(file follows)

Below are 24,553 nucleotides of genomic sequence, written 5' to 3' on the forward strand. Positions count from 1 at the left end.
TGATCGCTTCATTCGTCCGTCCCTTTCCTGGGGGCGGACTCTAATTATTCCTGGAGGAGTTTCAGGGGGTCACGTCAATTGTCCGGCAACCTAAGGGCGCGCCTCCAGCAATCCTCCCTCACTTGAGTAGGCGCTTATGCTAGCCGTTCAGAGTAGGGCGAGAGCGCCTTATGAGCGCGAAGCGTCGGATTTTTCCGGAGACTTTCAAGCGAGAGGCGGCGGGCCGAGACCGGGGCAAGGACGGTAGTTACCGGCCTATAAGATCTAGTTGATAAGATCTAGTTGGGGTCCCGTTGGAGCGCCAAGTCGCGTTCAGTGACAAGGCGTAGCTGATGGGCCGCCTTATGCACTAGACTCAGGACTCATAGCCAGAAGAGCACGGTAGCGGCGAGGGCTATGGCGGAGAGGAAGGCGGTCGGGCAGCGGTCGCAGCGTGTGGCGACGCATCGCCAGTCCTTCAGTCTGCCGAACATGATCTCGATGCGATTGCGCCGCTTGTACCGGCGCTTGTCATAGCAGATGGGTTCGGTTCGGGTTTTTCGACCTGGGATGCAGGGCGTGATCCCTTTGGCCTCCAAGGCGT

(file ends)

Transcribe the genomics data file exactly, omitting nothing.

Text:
Below are 24,553 nucleotides of genomic sequence, written 5' to 3' on the forward strand. Positions count from 1 at the left end.
TGATCGCTTCATTCGTCCGTCCCTTTCCTGGGGGCGGACTCTAATTATTCCTGGAGGAGTTTCAGGGGGTCACGTCAATTGTCCGGCAACCTAAGGGCGCGCCTCCAGCAATCCTCCCTCACTTGAGTAGGCGCTTATGCTAGCCGTTCAGAGTAGGGCGAGAGCGCCTTATGAGCGCGAAGCGTCGGATTTTTCCGGAGACTTTCAAGCGAGAGGCGGCGGGCCGAGACCGGGGCAAGGACGGTAGTTACCGGCCTATAAGATCTAGTTGATAAGATCTAGTTGGGGTCCCGTTGGAGCGCCAAGTCGCGTTCAGTGACAAGGCGTAGCTGATGGGCCGCCTTATGCACTAGACTCAGGACTCATAGCCAGAAGAGCACGGTAGCGGCGAGGGCTATGGCGGAGAGGAAGGCGGTCGGGCAGCGGTCGCAGCGTGTGGCGACGCATCGCCAGTCCTTCAGTCTGCCGAACATGATCTCGATGCGATTGCGCCGCTTGTACCGGCGCTTGTCATAGCAGATGGGTTCGGTTCGGGTTTTTCGACCTGGGATGCAGGGCGTGATCCCTTTGGCCTCCAAGGCGT